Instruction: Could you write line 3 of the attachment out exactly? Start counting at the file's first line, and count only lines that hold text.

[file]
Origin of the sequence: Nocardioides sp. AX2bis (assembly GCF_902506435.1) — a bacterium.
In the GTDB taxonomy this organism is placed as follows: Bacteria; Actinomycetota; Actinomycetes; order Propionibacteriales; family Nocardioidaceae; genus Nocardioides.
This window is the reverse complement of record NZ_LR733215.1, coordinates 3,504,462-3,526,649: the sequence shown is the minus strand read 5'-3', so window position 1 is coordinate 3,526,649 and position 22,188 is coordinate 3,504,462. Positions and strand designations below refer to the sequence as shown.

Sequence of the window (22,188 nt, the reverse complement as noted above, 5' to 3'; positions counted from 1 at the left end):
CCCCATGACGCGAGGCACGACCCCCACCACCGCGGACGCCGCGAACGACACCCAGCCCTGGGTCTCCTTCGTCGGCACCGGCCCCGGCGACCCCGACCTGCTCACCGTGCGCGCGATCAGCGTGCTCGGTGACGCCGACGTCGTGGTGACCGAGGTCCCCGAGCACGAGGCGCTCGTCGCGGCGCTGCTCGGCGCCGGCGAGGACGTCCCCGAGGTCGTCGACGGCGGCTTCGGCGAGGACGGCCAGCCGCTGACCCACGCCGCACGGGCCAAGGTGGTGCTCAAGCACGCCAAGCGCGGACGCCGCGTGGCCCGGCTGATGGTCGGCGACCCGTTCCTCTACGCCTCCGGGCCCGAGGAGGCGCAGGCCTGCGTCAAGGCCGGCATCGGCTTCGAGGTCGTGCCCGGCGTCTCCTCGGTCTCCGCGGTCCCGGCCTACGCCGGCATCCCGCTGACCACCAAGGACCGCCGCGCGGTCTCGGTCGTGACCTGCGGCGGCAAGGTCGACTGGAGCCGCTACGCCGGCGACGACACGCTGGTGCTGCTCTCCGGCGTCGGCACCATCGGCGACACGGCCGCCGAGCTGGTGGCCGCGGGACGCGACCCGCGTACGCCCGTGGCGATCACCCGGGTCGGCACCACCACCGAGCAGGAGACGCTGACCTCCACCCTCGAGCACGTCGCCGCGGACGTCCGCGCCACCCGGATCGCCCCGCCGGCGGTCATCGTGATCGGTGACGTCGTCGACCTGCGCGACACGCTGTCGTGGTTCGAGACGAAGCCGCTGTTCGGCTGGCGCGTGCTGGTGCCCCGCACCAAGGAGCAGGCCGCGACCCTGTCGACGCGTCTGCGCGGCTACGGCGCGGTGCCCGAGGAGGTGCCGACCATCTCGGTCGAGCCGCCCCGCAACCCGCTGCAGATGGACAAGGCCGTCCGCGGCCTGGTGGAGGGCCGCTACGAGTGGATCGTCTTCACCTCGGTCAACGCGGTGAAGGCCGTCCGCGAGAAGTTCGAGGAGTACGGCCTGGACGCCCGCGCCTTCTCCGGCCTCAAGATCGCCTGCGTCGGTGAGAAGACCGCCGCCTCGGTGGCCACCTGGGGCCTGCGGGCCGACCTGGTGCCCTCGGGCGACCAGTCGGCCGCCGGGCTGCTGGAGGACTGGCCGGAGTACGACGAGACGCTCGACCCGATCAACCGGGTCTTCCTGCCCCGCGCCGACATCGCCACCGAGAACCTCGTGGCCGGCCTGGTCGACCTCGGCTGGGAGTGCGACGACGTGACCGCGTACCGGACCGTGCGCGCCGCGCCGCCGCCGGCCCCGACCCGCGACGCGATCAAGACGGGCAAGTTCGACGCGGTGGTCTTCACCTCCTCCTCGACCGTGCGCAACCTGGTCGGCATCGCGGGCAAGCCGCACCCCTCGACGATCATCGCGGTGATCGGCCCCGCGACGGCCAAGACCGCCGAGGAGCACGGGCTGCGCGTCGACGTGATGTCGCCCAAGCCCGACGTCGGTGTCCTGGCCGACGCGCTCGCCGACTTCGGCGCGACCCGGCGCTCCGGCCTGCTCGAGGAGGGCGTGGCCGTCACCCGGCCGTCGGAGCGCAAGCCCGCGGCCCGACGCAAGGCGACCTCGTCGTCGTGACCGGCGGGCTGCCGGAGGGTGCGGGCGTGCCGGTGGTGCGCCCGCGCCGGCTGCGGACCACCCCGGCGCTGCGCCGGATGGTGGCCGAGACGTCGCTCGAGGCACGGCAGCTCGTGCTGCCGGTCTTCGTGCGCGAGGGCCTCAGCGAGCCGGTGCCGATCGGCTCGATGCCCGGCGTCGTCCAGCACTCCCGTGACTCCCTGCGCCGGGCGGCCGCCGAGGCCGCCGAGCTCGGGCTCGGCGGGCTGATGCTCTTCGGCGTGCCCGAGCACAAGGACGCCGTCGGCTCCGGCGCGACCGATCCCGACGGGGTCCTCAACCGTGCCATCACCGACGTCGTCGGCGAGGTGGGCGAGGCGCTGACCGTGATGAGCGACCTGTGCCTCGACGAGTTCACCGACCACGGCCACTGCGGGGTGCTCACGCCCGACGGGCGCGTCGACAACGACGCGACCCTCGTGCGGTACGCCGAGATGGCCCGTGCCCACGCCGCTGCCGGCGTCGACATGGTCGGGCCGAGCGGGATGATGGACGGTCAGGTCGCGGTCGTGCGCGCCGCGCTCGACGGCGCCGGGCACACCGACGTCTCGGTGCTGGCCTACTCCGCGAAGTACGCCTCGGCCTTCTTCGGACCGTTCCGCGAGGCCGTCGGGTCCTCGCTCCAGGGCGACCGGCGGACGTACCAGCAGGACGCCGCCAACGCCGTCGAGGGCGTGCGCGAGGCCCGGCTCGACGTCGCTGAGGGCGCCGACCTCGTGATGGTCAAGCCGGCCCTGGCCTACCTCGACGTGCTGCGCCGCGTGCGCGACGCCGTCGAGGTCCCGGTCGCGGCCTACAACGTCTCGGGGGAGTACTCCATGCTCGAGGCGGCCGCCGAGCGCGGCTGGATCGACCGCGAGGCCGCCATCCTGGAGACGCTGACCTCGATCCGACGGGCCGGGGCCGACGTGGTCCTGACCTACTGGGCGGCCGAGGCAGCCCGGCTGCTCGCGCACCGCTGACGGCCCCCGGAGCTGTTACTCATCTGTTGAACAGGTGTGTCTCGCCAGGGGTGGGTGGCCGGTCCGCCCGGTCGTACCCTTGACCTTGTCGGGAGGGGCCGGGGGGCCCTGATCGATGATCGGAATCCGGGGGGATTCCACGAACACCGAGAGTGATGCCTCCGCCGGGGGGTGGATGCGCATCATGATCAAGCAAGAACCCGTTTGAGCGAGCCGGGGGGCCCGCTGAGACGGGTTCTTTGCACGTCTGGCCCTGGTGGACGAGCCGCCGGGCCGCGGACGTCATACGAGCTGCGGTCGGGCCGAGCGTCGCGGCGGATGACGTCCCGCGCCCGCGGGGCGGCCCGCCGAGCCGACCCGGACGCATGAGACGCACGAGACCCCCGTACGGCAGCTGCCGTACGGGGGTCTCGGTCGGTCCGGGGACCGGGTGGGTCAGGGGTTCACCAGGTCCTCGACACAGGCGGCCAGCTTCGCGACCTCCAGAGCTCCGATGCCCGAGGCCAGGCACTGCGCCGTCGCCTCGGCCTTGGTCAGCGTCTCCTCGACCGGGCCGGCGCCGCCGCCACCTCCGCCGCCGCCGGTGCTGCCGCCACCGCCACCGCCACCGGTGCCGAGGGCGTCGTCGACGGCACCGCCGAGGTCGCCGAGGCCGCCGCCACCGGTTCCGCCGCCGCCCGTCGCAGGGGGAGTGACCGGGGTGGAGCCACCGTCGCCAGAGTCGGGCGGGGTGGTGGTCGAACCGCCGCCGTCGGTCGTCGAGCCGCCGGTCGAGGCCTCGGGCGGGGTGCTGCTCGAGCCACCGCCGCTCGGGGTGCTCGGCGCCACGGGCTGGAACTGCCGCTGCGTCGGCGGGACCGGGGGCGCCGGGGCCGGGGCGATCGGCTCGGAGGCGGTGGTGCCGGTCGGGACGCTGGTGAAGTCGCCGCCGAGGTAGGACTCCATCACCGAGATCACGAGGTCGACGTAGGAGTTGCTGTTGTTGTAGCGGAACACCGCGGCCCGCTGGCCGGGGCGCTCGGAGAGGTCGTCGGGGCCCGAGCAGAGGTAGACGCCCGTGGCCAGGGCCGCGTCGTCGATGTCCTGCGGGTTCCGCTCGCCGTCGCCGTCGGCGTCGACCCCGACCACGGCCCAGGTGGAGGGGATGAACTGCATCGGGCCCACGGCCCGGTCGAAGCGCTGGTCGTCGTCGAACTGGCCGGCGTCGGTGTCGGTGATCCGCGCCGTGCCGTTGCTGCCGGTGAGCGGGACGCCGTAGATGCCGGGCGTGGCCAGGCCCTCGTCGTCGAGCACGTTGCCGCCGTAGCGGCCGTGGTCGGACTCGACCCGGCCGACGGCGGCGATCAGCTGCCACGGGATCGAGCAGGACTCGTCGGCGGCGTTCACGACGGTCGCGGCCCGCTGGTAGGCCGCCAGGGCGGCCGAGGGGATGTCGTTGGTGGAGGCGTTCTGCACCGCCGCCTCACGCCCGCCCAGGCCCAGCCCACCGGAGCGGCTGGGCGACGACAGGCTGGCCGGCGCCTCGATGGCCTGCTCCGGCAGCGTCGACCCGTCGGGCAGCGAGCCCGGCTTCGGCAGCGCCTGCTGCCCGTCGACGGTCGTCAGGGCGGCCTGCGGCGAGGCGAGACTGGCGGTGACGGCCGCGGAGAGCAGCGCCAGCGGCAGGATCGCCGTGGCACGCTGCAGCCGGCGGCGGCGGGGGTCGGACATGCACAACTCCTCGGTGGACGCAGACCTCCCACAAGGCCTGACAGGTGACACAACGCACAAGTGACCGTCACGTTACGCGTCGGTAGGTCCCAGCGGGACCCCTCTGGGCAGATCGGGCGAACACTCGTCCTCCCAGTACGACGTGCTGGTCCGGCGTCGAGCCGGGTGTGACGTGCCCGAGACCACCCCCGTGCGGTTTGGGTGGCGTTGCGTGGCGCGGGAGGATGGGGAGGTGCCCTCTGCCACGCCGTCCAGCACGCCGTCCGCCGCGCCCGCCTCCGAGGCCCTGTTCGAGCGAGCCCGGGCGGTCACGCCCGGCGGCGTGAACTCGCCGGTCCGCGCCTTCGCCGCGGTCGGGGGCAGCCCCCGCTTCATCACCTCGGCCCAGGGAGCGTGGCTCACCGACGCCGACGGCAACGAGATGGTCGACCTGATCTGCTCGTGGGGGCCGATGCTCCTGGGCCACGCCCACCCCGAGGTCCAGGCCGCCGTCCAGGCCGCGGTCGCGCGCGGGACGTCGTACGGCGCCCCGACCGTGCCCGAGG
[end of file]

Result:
This window is the reverse complement of record NZ_LR733215.1, coordinates 3,504,462-3,526,649: the sequence shown is the minus strand read 5'-3', so window position 1 is coordinate 3,526,649 and position 22,188 is coordinate 3,504,462. Positions and strand designations below refer to the sequence as shown.